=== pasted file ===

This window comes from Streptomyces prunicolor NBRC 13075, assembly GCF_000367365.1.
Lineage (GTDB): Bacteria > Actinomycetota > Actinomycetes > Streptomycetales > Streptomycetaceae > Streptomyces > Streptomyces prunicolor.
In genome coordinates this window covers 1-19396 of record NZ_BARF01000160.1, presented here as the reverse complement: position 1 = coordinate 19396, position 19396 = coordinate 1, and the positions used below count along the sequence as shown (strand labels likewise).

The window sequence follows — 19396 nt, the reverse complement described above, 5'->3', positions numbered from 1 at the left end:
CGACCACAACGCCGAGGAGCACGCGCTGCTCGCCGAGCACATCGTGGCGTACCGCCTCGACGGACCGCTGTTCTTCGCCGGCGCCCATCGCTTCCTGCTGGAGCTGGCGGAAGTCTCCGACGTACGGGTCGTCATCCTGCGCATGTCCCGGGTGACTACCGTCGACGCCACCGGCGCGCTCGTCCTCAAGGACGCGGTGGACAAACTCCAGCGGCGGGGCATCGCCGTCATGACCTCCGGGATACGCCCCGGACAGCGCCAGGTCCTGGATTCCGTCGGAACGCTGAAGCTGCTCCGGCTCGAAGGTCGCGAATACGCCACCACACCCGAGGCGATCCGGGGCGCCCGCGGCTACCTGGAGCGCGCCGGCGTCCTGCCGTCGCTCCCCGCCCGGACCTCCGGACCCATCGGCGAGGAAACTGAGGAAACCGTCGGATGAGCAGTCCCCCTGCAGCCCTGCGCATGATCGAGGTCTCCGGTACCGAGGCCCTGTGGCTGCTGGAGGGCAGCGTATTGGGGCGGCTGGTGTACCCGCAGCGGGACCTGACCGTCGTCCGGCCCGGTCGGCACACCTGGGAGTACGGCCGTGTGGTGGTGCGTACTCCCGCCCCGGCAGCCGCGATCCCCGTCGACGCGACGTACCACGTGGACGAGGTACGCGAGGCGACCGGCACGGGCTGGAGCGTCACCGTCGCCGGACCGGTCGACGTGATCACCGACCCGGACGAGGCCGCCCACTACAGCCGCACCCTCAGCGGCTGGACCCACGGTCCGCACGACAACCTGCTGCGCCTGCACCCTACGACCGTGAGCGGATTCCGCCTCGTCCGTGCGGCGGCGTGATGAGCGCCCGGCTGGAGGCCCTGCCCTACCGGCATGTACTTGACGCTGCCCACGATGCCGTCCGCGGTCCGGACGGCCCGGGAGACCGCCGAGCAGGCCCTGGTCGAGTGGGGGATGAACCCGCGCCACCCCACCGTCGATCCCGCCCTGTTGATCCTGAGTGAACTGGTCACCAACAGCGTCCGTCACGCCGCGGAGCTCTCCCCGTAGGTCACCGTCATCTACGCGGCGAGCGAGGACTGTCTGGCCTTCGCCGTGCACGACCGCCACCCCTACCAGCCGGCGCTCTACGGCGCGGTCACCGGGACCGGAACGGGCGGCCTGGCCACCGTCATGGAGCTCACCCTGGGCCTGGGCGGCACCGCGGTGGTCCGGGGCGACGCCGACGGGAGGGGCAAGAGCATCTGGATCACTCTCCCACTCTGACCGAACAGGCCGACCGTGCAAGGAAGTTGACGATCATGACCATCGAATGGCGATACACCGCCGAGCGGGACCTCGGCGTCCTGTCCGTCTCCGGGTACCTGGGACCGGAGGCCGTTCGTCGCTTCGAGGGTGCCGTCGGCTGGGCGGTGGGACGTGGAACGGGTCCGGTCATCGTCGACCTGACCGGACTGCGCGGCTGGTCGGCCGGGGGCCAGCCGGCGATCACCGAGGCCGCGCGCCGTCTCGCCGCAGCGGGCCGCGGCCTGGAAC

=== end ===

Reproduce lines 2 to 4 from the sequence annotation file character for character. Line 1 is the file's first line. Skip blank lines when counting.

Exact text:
Lineage (GTDB): Bacteria > Actinomycetota > Actinomycetes > Streptomycetales > Streptomycetaceae > Streptomyces > Streptomyces prunicolor.
In genome coordinates this window covers 1-19396 of record NZ_BARF01000160.1, presented here as the reverse complement: position 1 = coordinate 19396, position 19396 = coordinate 1, and the positions used below count along the sequence as shown (strand labels likewise).

The window sequence follows — 19396 nt, the reverse complement described above, 5'->3', positions numbered from 1 at the left end: